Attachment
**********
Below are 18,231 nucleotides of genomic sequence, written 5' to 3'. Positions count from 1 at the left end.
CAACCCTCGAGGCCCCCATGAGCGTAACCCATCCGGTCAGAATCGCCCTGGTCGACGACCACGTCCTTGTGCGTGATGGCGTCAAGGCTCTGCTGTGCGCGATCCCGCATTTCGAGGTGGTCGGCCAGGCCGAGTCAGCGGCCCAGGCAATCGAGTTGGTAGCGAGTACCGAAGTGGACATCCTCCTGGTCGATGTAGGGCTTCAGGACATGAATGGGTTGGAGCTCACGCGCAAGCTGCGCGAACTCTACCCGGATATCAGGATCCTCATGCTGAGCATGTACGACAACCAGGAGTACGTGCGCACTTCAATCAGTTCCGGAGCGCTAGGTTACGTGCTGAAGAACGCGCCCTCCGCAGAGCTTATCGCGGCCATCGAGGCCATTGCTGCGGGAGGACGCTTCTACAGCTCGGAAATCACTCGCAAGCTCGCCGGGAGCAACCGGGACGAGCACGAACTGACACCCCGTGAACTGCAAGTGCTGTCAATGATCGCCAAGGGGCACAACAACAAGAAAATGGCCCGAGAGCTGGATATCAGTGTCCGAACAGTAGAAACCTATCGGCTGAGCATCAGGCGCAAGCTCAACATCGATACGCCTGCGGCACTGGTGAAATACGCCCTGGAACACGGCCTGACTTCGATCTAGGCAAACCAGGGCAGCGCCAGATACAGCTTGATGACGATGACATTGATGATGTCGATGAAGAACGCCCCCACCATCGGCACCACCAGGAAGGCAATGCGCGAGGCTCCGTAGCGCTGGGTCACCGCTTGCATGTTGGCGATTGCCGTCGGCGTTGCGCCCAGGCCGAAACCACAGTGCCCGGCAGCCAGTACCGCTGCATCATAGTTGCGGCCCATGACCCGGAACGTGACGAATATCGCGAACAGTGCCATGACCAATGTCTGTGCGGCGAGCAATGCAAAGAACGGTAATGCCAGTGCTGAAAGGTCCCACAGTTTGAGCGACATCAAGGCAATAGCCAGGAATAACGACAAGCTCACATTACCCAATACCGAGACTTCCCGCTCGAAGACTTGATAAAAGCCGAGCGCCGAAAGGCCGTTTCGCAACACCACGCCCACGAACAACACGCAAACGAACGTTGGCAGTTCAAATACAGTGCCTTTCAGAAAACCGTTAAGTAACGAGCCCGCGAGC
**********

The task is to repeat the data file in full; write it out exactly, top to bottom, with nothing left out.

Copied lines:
Below are 18,231 nucleotides of genomic sequence, written 5' to 3'. Positions count from 1 at the left end.
CAACCCTCGAGGCCCCCATGAGCGTAACCCATCCGGTCAGAATCGCCCTGGTCGACGACCACGTCCTTGTGCGTGATGGCGTCAAGGCTCTGCTGTGCGCGATCCCGCATTTCGAGGTGGTCGGCCAGGCCGAGTCAGCGGCCCAGGCAATCGAGTTGGTAGCGAGTACCGAAGTGGACATCCTCCTGGTCGATGTAGGGCTTCAGGACATGAATGGGTTGGAGCTCACGCGCAAGCTGCGCGAACTCTACCCGGATATCAGGATCCTCATGCTGAGCATGTACGACAACCAGGAGTACGTGCGCACTTCAATCAGTTCCGGAGCGCTAGGTTACGTGCTGAAGAACGCGCCCTCCGCAGAGCTTATCGCGGCCATCGAGGCCATTGCTGCGGGAGGACGCTTCTACAGCTCGGAAATCACTCGCAAGCTCGCCGGGAGCAACCGGGACGAGCACGAACTGACACCCCGTGAACTGCAAGTGCTGTCAATGATCGCCAAGGGGCACAACAACAAGAAAATGGCCCGAGAGCTGGATATCAGTGTCCGAACAGTAGAAACCTATCGGCTGAGCATCAGGCGCAAGCTCAACATCGATACGCCTGCGGCACTGGTGAAATACGCCCTGGAACACGGCCTGACTTCGATCTAGGCAAACCAGGGCAGCGCCAGATACAGCTTGATGACGATGACATTGATGATGTCGATGAAGAACGCCCCCACCATCGGCACCACCAGGAAGGCAATGCGCGAGGCTCCGTAGCGCTGGGTCACCGCTTGCATGTTGGCGATTGCCGTCGGCGTTGCGCCCAGGCCGAAACCACAGTGCCCGGCAGCCAGTACCGCTGCATCATAGTTGCGGCCCATGACCCGGAACGTGACGAATATCGCGAACAGTGCCATGACCAATGTCTGTGCGGCGAGCAATGCAAAGAACGGTAATGCCAGTGCTGAAAGGTCCCACAGTTTGAGCGACATCAAGGCAATAGCCAGGAATAACGACAAGCTCACATTACCCAATACCGAGACTTCCCGCTCGAAGACTTGATAAAAGCCGAGCGCCGAAAGGCCGTTTCGCAACACCACGCCCACGAACAACACGCAAACGAACGTTGGCAGTTCAAATACAGTGCCTTTCAGAAAACCGTTAAGTAACGAGCCCGCGAGC